House Panel Backs Scaled-Back Marijuana Bill | Off Message

House Panel Backs Scaled-Back Marijuana Bill


  • File: Luke Eastman
A marijuana bill remains alive in the legislature after the House Judiciary Committee voted 6-5 Friday for a significantly scaled-back version.

The vote came after the committee narrowly rejected a proposal to table the legislation entirely.

The bill that passed the committee does not legalize marijuana, as the Senate voted to do, but would establish a study commission to prepare for eventual legalization, said Judiciary Committee vice chair Willem Jewett (D-Ripton).

Committee members who voted for the bill were: chair Maxine Grad (D-Moretown), Jewett, Barbara Rachelson (D-Burlington), Martin LaLonde (D-South Burlington), Chip Conquest (D-Newbury) and Bill Frank (D-Underhill).

Those voting against were: Betty Nuovo (D-Middlebury), Tom Burditt (R-West Rutland), Gary Viens (R-Newport), Vicki Strong (R-Albany) and Marcia Martel (R-Waterford).

The bill, a complete revision of the Senate’s S.241, is expected to go next to the House Ways and Means and Appropriations committees.

It’s unclear whether the measure will reach the full House before the legislature adjourns next month. If it passes the House, it would head to a conference committee to negotiate vast differences between the two chambers’ versions.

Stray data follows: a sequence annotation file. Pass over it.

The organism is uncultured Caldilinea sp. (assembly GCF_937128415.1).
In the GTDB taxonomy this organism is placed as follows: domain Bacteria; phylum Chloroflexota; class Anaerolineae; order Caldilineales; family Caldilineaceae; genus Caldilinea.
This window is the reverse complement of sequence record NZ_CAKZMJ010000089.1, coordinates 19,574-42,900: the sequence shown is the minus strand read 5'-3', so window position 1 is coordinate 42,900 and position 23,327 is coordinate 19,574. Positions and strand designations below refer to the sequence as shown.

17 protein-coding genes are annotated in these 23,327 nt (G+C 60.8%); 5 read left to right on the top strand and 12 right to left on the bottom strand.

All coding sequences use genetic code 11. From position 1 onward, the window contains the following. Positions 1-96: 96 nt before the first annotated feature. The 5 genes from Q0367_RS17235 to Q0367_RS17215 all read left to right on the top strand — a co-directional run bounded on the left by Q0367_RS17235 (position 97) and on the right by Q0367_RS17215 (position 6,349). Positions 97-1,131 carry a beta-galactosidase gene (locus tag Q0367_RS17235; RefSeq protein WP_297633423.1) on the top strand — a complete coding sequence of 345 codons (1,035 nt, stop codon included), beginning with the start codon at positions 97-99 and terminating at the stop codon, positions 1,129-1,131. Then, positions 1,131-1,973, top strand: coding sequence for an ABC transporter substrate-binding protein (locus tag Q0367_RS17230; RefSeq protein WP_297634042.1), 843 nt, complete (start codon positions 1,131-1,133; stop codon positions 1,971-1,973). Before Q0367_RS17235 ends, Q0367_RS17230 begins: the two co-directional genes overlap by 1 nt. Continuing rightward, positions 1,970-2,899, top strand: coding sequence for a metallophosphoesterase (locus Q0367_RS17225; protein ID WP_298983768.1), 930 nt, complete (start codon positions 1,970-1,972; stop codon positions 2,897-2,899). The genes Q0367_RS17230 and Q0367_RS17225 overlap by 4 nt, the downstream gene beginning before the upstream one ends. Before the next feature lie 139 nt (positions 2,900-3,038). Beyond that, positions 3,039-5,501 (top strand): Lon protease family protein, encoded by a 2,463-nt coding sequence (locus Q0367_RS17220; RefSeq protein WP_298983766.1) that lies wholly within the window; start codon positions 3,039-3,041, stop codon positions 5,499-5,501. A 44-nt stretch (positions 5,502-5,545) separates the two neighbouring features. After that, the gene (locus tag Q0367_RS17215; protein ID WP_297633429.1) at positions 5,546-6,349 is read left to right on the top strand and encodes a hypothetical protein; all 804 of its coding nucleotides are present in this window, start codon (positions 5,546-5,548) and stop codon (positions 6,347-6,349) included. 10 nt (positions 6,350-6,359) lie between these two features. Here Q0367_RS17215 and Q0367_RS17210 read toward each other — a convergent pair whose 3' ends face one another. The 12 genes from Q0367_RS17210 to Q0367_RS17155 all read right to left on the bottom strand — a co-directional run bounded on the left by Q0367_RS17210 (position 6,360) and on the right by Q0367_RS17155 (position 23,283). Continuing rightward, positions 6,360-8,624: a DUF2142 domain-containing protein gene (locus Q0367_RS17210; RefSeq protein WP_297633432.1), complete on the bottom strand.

For legalization supporters, Friday’s vote is a faint victory because it keeps the bill — and the legalization debate — alive. Supporters knew the bill faced tough odds in the House Judiciary Committee.

Because it’s a rewritten Senate bill, rather than a new House bill as had been considered, it won’t have to go through the Senate Rules Committee. That gives the bill one less hurdle.

The House version calls for increased spending on drug prevention education and police training for detecting drugged driving. But Jewett acknowledged that without a source of revenue those portions could run into trouble in the Appropriations Committee.

It would also lower the threshold for drunken driving when marijuana is also detected and would prohibit chemical extraction to make hash oil.

The committee defeated a proposal by Grad to decriminalize home-growing of up to two marijuana plants, also by a 6-5 vote.